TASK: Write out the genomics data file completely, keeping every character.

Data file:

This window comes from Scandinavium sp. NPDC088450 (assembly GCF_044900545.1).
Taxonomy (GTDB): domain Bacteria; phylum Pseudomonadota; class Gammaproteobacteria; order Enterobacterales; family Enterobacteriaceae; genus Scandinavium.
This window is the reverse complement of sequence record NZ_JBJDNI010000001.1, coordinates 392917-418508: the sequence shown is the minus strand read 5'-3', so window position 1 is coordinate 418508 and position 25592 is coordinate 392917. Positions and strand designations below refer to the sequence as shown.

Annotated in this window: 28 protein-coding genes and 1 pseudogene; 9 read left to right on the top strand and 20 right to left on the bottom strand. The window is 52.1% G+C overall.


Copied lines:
This window comes from Scandinavium sp. NPDC088450 (assembly GCF_044900545.1).
Taxonomy (GTDB): domain Bacteria; phylum Pseudomonadota; class Gammaproteobacteria; order Enterobacterales; family Enterobacteriaceae; genus Scandinavium.
This window is the reverse complement of sequence record NZ_JBJDNI010000001.1, coordinates 392917-418508: the sequence shown is the minus strand read 5'-3', so window position 1 is coordinate 418508 and position 25592 is coordinate 392917. Positions and strand designations below refer to the sequence as shown.

Annotated in this window: 28 protein-coding genes and 1 pseudogene; 9 read left to right on the top strand and 20 right to left on the bottom strand. The window is 52.1% G+C overall.